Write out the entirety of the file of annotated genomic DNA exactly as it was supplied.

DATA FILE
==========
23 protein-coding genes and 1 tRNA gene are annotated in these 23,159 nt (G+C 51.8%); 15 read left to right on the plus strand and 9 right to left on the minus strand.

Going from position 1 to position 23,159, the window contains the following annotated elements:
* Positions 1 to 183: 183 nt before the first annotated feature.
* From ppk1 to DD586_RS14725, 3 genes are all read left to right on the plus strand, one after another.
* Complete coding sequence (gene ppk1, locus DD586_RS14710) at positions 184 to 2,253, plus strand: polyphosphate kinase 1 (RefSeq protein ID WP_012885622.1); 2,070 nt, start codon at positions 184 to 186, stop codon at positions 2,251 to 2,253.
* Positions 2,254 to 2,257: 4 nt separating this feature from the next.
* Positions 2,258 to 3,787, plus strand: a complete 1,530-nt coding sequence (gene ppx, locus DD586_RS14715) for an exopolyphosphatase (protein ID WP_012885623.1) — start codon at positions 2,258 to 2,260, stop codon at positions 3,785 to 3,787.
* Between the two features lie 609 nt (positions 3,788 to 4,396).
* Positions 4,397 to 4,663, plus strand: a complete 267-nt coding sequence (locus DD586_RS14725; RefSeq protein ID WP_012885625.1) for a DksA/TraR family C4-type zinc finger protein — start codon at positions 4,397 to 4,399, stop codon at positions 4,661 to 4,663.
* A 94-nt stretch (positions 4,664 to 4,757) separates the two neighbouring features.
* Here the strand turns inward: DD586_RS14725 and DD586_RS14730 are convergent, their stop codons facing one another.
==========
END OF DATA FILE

23 protein-coding genes and 1 tRNA gene are annotated in these 23,159 nt (G+C 51.8%); 15 read left to right on the plus strand and 9 right to left on the minus strand.

Going from position 1 to position 23,159, the window contains the following annotated elements:
* Positions 1 to 183: 183 nt before the first annotated feature.
* From ppk1 to DD586_RS14725, 3 genes are all read left to right on the plus strand, one after another.
* Complete coding sequence (gene ppk1, locus DD586_RS14710) at positions 184 to 2,253, plus strand: polyphosphate kinase 1 (RefSeq protein ID WP_012885622.1); 2,070 nt, start codon at positions 184 to 186, stop codon at positions 2,251 to 2,253.
* Positions 2,254 to 2,257: 4 nt separating this feature from the next.
* Positions 2,258 to 3,787, plus strand: a complete 1,530-nt coding sequence (gene ppx, locus DD586_RS14715) for an exopolyphosphatase (protein ID WP_012885623.1) — start codon at positions 2,258 to 2,260, stop codon at positions 3,785 to 3,787.
* Between the two features lie 609 nt (positions 3,788 to 4,396).
* Positions 4,397 to 4,663, plus strand: a complete 267-nt coding sequence (locus DD586_RS14725; RefSeq protein ID WP_012885625.1) for a DksA/TraR family C4-type zinc finger protein — start codon at positions 4,397 to 4,399, stop codon at positions 4,661 to 4,663.
* A 94-nt stretch (positions 4,664 to 4,757) separates the two neighbouring features.
* Here the strand turns inward: DD586_RS14725 and DD586_RS14730 are convergent, their stop codons facing one another.